ZSE rally continues despite net outflows
THE rally on the Zimbabwe Stock Exchange (ZSE) continued in the five months through May despite net outflows driven by foreign investors.
The price uptick returned to the market late April with renewed buying interest from local funds seeking better returns compared to money market investments.
By close of trade Thursday, the bourse’s mainstream industrial index rallied to 191,07 points on strong interest in top cap counters.
But foreign investors sold more shares than they bought. In the five months to May, outflows at US$47 million were more than inflows (US$21 million).
Outflows peaked in March, with foreigners offloading stocks worth US$19 million compared to buys at US$12 million. Overall, foreign sales in 2016, which amounted to US$140 million, were US$80 million more than buys.
In 2015 net outflows are only US$4 million. Market watchers say foreign investor sentiment has been weak across regional exchanges on both lower commodity prices and exchange rates.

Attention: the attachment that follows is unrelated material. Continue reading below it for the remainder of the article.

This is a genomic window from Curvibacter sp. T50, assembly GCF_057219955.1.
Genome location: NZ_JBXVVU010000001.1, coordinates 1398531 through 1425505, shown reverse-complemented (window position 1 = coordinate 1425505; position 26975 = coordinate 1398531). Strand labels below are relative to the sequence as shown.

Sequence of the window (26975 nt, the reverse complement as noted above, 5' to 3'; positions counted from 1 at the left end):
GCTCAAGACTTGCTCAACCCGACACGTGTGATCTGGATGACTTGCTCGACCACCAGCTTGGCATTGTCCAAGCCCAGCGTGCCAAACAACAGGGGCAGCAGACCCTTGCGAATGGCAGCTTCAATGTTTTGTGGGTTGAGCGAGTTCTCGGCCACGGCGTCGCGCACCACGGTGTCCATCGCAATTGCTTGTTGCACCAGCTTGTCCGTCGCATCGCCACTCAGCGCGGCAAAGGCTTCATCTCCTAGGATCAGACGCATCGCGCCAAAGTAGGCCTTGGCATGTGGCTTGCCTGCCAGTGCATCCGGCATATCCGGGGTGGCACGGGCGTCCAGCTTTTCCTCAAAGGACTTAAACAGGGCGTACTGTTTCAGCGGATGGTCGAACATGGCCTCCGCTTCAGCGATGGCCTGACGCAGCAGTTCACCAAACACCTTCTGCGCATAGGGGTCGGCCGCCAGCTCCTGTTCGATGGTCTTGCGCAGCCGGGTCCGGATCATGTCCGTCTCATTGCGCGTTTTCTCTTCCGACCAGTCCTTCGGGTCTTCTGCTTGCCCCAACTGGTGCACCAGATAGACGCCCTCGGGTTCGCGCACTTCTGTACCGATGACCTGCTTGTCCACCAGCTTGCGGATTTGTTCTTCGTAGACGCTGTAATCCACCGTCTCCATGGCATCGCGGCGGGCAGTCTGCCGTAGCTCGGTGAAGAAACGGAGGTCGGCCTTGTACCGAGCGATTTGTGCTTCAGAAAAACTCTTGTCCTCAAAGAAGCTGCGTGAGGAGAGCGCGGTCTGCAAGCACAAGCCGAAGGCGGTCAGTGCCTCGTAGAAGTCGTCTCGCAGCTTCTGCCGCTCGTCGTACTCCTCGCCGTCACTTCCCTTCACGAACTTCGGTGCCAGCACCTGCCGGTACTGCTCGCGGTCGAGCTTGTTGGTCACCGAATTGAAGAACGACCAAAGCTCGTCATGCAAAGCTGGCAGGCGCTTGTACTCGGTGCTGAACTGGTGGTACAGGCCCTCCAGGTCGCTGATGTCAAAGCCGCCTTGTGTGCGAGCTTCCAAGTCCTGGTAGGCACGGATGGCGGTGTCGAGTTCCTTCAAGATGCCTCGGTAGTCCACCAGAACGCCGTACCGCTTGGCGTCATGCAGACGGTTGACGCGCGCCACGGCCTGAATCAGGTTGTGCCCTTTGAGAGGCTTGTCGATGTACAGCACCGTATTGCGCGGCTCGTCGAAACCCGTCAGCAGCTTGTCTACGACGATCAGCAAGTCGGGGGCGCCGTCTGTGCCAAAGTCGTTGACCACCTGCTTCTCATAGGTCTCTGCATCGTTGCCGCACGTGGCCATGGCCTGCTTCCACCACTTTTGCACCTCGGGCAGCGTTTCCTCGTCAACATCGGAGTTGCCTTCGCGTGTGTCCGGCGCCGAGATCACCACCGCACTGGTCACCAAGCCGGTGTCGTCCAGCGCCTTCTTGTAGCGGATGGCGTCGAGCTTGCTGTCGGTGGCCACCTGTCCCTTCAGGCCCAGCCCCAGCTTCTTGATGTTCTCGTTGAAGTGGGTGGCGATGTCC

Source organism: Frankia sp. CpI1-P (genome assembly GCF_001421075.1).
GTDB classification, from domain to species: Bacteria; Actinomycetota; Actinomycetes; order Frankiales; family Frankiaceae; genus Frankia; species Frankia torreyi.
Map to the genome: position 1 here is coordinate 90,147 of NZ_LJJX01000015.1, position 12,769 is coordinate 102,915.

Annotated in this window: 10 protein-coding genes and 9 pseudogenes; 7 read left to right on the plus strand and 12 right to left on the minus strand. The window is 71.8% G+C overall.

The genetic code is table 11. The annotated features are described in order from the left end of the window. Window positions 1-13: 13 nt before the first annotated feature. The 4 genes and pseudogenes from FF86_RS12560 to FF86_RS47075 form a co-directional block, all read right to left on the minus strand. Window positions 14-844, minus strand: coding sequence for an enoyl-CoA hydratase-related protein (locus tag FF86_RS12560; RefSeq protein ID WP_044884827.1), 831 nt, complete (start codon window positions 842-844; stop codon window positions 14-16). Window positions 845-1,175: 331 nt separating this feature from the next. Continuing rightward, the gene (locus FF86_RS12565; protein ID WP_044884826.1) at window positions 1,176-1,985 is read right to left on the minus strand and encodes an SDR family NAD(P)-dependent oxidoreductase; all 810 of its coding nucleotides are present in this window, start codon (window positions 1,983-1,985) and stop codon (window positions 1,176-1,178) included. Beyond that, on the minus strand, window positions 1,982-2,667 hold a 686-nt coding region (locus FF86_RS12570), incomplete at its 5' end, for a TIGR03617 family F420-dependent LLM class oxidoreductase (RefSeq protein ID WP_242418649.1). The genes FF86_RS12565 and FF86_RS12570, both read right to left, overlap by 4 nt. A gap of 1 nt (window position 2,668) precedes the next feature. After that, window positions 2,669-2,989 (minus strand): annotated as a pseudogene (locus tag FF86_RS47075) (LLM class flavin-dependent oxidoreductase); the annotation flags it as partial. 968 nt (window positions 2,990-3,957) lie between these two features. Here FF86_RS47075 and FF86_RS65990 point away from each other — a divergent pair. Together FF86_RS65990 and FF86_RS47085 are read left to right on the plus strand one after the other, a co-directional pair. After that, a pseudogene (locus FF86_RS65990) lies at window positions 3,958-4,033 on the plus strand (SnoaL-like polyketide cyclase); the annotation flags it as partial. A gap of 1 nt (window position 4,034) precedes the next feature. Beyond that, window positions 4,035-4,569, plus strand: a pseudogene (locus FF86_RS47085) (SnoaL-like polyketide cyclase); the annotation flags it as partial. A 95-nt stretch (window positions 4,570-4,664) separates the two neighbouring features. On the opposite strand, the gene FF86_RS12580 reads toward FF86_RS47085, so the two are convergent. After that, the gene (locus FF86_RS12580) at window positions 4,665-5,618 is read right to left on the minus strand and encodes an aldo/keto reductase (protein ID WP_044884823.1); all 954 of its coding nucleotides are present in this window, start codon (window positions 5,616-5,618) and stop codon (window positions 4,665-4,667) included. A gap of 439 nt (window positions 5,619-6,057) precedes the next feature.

Securities Exchange Commission of Zimbabwe (SECZ) chief executive officer Mr Tafadzwa Chinamo said local trading costs on the ZSE were relatively more than on regional exchanges.
“At macroeconomic level, the general macroeconomic stability is key in attracting investment,” said Mr Chinamo.
“At regulatory level, there is need to work on reducing the cost of doing business on our market. Just by considering the cost of doing business, the ZSE remains more expensive than regional peers simply by comparing total trading costs.”
SECZ believes that while capital markets have not been spared from the current economic headwinds, there is need to assure foreign investors of clear and smooth repatriation of market proceeds.
The Reserve Bank of Zimbabwe (RBZ) increased the single investor limit on the stock exchange to 15 percent from 10 percent on February 4, 2016 as part of broad measures to boost foreign investment.
The threshold for aggregate foreign investment was similarly upped to 49 percent from 40 percent.
Stocks such as Old Mutual rose as a result. But despite the RBZ’s interventions, foreign deal flow as a proportion of total value traded fell from 56 percent to 52 percent in 2016. However, since beginning of June, foreign investors have been trickling back to the market. “There is need to win back lost trust for the restoration of investor confidence,” added Mr Chinamo.